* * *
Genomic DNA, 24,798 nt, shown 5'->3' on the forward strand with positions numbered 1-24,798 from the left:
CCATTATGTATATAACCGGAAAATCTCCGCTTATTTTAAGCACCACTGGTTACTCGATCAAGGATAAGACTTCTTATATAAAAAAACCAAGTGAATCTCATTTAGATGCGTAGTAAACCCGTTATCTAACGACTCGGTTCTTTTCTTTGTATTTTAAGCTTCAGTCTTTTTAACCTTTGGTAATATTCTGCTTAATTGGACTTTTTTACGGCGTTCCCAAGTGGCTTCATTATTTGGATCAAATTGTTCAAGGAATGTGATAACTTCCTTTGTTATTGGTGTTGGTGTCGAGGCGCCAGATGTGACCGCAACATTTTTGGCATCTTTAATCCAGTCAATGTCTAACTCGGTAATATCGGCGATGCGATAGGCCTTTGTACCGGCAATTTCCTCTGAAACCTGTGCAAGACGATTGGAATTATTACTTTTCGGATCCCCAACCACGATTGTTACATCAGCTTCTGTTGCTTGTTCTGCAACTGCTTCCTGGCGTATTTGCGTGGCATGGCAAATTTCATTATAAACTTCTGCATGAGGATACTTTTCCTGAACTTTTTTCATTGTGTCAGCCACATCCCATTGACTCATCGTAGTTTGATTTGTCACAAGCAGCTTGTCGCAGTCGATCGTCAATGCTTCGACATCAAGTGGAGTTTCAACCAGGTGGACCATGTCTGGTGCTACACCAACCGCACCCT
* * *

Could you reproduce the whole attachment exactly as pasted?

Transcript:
Genomic DNA, 24,798 nt, shown 5'->3' on the forward strand with positions numbered 1-24,798 from the left:
CCATTATGTATATAACCGGAAAATCTCCGCTTATTTTAAGCACCACTGGTTACTCGATCAAGGATAAGACTTCTTATATAAAAAAACCAAGTGAATCTCATTTAGATGCGTAGTAAACCCGTTATCTAACGACTCGGTTCTTTTCTTTGTATTTTAAGCTTCAGTCTTTTTAACCTTTGGTAATATTCTGCTTAATTGGACTTTTTTACGGCGTTCCCAAGTGGCTTCATTATTTGGATCAAATTGTTCAAGGAATGTGATAACTTCCTTTGTTATTGGTGTTGGTGTCGAGGCGCCAGATGTGACCGCAACATTTTTGGCATCTTTAATCCAGTCAATGTCTAACTCGGTAATATCGGCGATGCGATAGGCCTTTGTACCGGCAATTTCCTCTGAAACCTGTGCAAGACGATTGGAATTATTACTTTTCGGATCCCCAACCACGATTGTTACATCAGCTTCTGTTGCTTGTTCTGCAACTGCTTCCTGGCGTATTTGCGTGGCATGGCAAATTTCATTATAAACTTCTGCATGAGGATACTTTTCCTGAACTTTTTTCATTGTGTCAGCCACATCCCATTGACTCATCGTAGTTTGATTTGTCACAAGCAGCTTGTCGCAGTCGATCGTCAATGCTTCGACATCAAGTGGAGTTTCAACCAGGTGGACCATGTCTGGTGCTACACCAACCGCACCCT